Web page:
You have read the brief, sent the questionnaire, had the meetings, highlighted the goals, defined a content strategy, outlined the user experience, built the wireframes and sketched out the designs for your clients brand new website... now all you need to do is present the designs to the client.
The Design Presentation
We all know the situation, its time to present your latest and greatest designs to the client, you have worked many long hours trying to achieve something amazing for your client and now its your chance to unveil your creativity.
However, you stand there whilst they tell you such helpful things as "move this line here", "change this colour", "I don't like the font”, “I don’t like the shirt the guy in that photo is wearing”, why cant I see it all above the fold, and a whole host of personal tastes regarding what they like and don’t like!
You leave the presentation frustrated and feeling deflated, thinking "what do they know! I'm the designer!”
What Went Wrong?
But step back for a minute, take a breath and think about what you actually asked the client? Did you ask them for specific feedback on a specific attribute of the website? Or did you just sit back and ask "what do you think?”. If a client isn't properly educated on the design process, the whys and wherefores, when presented with a design the will focus on the first things they see, rather than being lead around the design by you, the presenter.
Look at it from the clients perspective, they are being asked to feedback, which in itself is a little generalised, so naturally they will say what they see.
The most important thing is to PRESENT the designs and not just show the designs.
In order to get the best out of the design presentation you need to be more specific with what you want the client to feedback on, you need also to have good reason for why you designed the website in that particular way and have evidence to back it up, this will help avoid the frustration of being told how to design.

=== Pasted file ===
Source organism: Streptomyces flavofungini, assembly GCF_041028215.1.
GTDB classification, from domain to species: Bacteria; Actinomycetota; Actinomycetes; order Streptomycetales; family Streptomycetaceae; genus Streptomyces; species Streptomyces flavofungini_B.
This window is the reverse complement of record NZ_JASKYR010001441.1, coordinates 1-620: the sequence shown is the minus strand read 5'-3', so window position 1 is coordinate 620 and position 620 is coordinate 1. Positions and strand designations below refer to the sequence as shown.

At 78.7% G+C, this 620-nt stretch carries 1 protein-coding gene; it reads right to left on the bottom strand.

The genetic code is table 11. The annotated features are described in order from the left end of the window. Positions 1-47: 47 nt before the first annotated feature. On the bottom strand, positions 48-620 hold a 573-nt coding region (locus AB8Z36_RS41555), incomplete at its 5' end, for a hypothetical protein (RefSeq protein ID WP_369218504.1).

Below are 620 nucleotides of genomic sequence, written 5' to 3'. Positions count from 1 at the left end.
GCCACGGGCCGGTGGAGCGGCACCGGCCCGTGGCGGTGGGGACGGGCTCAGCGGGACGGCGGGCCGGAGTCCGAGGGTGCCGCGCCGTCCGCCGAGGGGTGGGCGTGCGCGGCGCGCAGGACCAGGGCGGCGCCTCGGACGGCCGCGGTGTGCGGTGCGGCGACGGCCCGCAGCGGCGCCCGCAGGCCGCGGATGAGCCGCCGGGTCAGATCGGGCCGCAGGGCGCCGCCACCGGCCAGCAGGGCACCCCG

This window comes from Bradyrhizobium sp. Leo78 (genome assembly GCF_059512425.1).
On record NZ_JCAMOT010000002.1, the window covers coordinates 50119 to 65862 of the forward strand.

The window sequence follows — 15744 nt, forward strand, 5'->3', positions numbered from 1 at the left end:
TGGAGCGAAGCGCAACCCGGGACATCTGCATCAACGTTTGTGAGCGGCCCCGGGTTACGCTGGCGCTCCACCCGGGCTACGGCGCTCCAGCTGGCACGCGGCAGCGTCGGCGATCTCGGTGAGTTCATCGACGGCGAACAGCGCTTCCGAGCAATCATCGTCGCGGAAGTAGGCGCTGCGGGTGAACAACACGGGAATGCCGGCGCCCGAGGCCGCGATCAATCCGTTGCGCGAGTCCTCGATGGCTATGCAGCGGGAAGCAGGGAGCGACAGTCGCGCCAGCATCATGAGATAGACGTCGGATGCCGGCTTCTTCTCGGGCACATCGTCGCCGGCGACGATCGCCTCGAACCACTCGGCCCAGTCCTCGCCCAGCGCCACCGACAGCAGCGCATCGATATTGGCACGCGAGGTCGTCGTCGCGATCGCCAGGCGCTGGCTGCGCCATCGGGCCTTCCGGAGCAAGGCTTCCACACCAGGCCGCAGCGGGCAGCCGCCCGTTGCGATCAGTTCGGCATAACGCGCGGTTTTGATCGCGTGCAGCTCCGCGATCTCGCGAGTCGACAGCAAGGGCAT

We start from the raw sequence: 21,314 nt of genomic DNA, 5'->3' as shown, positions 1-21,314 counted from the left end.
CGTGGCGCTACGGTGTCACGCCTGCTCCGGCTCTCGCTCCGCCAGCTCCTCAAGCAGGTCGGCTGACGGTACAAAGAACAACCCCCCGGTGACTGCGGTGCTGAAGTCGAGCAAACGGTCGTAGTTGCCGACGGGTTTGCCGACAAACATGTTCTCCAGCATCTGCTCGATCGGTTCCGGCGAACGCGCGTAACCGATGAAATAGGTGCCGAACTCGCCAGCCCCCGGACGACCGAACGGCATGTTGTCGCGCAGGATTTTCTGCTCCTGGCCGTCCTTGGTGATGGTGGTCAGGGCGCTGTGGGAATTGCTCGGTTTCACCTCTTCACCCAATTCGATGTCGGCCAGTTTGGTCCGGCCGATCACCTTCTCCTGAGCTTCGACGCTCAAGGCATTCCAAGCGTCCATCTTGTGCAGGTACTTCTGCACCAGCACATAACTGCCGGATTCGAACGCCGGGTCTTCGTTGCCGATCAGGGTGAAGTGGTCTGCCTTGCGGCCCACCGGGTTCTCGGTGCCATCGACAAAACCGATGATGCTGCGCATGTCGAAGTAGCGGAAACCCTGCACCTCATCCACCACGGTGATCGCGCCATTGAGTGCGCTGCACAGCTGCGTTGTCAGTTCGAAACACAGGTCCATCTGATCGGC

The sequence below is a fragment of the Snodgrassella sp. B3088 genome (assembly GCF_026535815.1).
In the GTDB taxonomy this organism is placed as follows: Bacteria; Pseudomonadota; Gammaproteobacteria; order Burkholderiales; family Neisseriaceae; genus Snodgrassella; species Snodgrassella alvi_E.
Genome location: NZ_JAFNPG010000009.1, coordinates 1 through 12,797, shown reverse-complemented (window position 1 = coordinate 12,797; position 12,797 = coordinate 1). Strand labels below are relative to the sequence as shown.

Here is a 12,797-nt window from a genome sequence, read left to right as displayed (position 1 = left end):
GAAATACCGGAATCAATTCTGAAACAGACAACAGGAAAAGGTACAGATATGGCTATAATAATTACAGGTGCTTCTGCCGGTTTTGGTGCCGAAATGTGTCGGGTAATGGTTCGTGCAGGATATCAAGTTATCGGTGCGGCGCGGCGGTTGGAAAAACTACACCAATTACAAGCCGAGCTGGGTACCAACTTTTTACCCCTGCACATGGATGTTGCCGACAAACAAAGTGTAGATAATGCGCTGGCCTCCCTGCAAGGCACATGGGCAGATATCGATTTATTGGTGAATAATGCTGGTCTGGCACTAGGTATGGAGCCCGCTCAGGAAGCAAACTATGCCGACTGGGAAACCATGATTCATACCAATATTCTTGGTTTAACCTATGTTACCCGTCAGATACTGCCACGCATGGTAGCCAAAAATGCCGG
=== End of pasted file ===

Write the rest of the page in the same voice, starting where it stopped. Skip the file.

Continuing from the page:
The most important thing is to PRESENT the designs and not just show the designs. Lead the client around the designs asking them for feedback on specific items. Phrase the questions in a way that will get the feedback that will be most helpful, for instance instead of asking what they think to the homepage banner slider, ask them if they feel the slider has the right amount of impact and is successful in delivering the key messages.
The client is the expert in their business, they know their audience, their job is to supply the goals, user information and content. The designer is the expert at design, they know from experience and knowledge what works and why. It is the job of the designer to design, to take the business goals, USPs, user goals and content and create a design that works for the user and the business.
The client is the expert in their business, they know their audience, their job is to supply the goals, user information and content.
The relationship with the client should be a joint effort of creating something that is visually engaging and reaches the target audience and meets the business objective. It is an important collaborative effort, not an us vs them scenario.
The way to make a successful website is to work as a team, to trust each others expertise and and use their respective skills and experience to work towards an agreed goal. After all we all want to enjoy the experience of creating.